How to capture luscious landscape lighting

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There are plenty of landscape photography tips out there to help improve your images, but ultimately a good landscape hinges on three things: subject, composition and light. We have complete control over the first two, but the latter is what can quickly send even the most promising shoot into disarray. 

Planning is a key factor when it comes to getting perfect lighting. Keeping an eye on the Met Office website and ensuring that you plan the perfect landscape shoot is a good place to start, but what can you do to improve your chances of capturing stunning light when you’re out in the field? You wait and wait… and wait some more.

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People who don’t take photographs might assume that a good landscape is down to being in the right place at the right time – and while that’s partially true, you also make your own luck. Even if lighting conditions are ideal, there's always the chance they could get better. Our image of the lone tree at Rydal Water is a prime example. 

The key to this photo is how the light frames and separates the tree from the busy background. Without it, the subject would get lost in the busy melee of colors on the far side of the lake. Weather reports promised intermittent bursts of sunshine and, with the sun behind and slightly to our right, we knew we had a good chance of experiencing ideal lighting conditions. All we had to do was bide our time.

How to capture the best light

(Image credit: Future)

1. Read the weather

Apps like Met Office Weather Forecast are invaluable when it comes to predicting the weather. Combine this with a photography planning app, such as PhotoPills, and you can work out precisely what direction light comes from at specific times and dates.

(Image credit: Future)

2. Come prepared

The weather can quickly turn bad, but it can clear up just as fast. We carry waterproofs and a camera rain cover on every shoot, so that we can withstand the wetness. There’s nothing worse than heading off in defeat, only to witness the glorious conditions you were waiting for after you're all packed up.

(Image credit: Future)

3. Ahead of time

If you’ve planned where you’re going to stand to capture the best light, the last thing you want is to arrive late and find that another photographer has taken your spot. If you’re shooting popular hotspots that are known to get busy, ensure that you get there first!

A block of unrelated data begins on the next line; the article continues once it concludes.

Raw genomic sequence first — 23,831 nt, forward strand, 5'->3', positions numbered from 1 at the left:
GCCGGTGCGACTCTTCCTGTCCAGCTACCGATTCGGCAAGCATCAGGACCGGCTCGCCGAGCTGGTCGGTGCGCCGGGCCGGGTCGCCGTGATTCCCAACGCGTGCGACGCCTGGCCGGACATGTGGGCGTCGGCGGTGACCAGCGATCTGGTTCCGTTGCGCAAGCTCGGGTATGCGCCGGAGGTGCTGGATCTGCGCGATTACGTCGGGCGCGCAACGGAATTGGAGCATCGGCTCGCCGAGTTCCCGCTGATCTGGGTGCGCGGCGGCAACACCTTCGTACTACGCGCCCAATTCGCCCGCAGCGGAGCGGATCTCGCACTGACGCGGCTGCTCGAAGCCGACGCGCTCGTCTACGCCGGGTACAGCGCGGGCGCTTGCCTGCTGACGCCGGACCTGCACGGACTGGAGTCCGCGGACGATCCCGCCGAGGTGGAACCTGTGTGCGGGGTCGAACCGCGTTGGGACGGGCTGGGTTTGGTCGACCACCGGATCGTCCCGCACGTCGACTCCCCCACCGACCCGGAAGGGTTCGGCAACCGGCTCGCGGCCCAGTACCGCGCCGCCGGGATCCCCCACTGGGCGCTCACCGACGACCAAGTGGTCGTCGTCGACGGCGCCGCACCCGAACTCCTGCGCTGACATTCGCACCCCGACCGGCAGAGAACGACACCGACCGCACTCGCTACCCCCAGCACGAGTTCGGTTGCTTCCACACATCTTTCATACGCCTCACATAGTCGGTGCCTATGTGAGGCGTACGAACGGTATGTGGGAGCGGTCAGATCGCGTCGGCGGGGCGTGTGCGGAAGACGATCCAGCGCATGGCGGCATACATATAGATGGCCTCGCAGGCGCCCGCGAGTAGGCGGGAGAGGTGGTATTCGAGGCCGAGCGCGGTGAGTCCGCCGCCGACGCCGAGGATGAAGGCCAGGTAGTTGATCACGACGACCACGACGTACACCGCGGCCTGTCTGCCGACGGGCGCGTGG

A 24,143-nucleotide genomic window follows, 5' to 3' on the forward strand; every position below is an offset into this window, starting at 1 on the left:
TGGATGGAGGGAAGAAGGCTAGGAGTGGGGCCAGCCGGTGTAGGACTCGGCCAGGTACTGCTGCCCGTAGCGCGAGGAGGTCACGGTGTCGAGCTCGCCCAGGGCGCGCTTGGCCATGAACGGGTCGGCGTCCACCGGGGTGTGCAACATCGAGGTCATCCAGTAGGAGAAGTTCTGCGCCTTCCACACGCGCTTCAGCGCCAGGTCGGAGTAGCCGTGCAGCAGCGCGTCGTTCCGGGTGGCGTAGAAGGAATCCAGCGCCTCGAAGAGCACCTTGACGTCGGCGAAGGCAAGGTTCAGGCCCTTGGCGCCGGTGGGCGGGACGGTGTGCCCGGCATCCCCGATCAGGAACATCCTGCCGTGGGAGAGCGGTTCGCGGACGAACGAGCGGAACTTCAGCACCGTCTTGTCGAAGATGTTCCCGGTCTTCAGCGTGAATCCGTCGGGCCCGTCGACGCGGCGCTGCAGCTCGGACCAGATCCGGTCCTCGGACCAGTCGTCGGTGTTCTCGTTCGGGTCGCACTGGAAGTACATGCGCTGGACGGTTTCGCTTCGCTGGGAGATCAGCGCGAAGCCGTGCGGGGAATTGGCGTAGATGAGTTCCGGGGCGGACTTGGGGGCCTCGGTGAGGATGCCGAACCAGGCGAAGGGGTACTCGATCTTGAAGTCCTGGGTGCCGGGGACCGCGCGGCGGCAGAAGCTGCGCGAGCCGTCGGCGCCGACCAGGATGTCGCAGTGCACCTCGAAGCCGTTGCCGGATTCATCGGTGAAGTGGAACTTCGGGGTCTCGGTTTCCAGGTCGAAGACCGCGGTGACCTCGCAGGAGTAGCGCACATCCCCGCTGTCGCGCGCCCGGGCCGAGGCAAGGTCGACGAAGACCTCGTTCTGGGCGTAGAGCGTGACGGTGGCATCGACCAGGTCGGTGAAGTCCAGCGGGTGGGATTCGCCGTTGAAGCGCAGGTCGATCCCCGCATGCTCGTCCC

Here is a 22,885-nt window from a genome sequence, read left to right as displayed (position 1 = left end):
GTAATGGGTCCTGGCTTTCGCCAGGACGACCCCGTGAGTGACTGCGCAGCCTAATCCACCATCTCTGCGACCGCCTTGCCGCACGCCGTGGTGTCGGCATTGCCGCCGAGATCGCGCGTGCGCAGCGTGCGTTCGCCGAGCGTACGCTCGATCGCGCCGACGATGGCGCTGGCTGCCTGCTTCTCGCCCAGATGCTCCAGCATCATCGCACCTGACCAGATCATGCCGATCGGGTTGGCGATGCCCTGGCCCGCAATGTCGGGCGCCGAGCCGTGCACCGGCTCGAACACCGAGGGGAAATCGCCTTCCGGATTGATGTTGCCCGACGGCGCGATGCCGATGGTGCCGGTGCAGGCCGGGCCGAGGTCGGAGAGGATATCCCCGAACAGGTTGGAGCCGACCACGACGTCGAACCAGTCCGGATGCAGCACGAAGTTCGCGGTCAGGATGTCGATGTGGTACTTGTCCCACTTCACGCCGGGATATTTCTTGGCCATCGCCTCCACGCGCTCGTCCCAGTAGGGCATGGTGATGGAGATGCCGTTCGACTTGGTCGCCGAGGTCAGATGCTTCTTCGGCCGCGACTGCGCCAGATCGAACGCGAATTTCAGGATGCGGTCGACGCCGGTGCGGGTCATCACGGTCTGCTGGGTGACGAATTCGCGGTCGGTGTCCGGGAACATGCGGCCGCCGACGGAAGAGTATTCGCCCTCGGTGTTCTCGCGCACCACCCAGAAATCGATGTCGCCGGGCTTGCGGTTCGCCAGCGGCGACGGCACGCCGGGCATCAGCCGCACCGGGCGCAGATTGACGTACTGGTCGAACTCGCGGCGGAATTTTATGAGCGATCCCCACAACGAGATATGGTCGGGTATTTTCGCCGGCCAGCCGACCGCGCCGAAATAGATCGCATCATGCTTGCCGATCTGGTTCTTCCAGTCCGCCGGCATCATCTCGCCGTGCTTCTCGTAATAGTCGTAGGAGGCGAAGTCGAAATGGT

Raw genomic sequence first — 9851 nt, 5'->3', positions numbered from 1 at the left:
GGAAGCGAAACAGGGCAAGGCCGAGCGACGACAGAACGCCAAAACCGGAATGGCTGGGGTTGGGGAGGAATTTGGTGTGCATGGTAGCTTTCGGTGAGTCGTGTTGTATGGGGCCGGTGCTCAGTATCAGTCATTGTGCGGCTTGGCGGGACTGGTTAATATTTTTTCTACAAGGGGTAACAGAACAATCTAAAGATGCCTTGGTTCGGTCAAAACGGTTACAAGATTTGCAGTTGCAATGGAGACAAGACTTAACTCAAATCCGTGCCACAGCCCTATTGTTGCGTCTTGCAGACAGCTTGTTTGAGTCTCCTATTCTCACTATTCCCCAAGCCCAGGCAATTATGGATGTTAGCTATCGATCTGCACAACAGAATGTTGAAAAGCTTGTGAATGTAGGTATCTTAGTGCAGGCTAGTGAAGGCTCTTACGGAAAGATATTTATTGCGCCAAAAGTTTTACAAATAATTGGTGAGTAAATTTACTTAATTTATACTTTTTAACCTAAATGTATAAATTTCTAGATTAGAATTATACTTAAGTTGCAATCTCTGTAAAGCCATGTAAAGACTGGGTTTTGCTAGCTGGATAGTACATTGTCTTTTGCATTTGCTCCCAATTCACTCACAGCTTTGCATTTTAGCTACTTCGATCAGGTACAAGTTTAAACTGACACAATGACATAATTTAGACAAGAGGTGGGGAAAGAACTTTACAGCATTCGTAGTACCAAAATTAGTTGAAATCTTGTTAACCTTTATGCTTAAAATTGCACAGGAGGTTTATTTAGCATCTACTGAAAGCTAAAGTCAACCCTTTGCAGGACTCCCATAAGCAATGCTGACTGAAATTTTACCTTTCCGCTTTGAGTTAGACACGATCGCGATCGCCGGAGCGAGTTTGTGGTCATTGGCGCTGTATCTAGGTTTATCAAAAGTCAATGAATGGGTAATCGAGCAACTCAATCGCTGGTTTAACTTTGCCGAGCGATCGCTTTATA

(Image credit: Future)

4. Set for success

Even with the light changing, it’s still good to get your settings right and lock the focus. We knew we wanted our ISO at its lowest setting and our aperture to be about f/8 to f/16. From there we needed to alter the shutter speed, to suit the lighting. 

(Image credit: Future)

5. Fast filters

The best light is often fleeting, so make sure that you set up any filters as quickly as possible. Calculating your exposure with the Lee Filters app will also save time, although our Nikon Z6’s electronic viewfinder meant we could clearly view any changes to our exposure in real time.

(Image credit: Future)

6. Wait for it...

Patience won’t guarantee results, but it’ll shift the odds in your favor; we waited around 40 minutes for a break in the clouds. A remote shutter release is invaluable at moments like these, because the light only lasted a few seconds and if we were using a self-timer we might have missed it. 

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Mike Harris
Technique Editor

Mike is Deputy Editor for N-Photo: The Nikon Magazine, and brings with him over 10 years experience writing both freelance and for some of the biggest specialist publications. Prior to joining N-Photo Mike was the production editor for the content marketing team of Wex Photo Video, the UK’s largest online specialist photographic retailer, where he sharpened his skills in both the stills and videography spheres.  

While he’s an avid motorsport photographer, his skills extend to every genre of photography – making him one of Digital Camera World’s top tutors for techniques on cameras, lenses, tripods, filters and other imaging equipment, as well as sharing his expertise on shooting everything from portraits and landscapes to abstracts and architecture to wildlife and, yes, fast things going around race tracks.